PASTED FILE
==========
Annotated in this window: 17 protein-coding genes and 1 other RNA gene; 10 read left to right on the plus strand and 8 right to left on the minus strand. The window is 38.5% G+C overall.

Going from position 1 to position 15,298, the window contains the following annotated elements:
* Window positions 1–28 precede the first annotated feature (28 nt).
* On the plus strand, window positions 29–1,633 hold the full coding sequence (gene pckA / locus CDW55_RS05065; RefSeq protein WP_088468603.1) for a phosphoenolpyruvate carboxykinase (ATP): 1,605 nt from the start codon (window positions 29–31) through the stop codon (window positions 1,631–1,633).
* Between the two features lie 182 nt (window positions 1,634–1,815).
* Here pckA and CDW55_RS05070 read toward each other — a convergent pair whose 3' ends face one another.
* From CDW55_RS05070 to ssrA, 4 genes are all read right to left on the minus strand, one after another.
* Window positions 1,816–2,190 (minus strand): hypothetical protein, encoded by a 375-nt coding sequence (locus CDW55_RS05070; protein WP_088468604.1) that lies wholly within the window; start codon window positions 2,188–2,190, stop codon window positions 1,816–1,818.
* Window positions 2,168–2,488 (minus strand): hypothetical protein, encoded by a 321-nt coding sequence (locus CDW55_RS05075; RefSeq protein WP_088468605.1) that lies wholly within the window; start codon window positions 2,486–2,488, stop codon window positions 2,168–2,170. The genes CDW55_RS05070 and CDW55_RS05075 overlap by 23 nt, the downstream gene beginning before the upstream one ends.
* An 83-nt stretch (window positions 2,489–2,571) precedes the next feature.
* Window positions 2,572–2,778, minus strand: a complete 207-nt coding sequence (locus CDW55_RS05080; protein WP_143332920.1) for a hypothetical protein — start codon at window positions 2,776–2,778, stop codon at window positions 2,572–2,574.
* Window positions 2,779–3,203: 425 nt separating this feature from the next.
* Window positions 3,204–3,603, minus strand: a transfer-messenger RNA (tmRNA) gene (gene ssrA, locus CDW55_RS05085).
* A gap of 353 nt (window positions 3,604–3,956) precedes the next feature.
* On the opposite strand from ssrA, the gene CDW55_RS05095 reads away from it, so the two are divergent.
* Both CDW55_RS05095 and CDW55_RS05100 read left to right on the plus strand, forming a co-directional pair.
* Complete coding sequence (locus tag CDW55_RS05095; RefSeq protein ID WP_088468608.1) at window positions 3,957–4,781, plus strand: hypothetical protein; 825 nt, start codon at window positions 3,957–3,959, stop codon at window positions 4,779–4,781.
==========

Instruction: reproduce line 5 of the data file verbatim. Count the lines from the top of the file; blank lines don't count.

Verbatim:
* Between the two features lie 182 nt (window positions 1,634–1,815).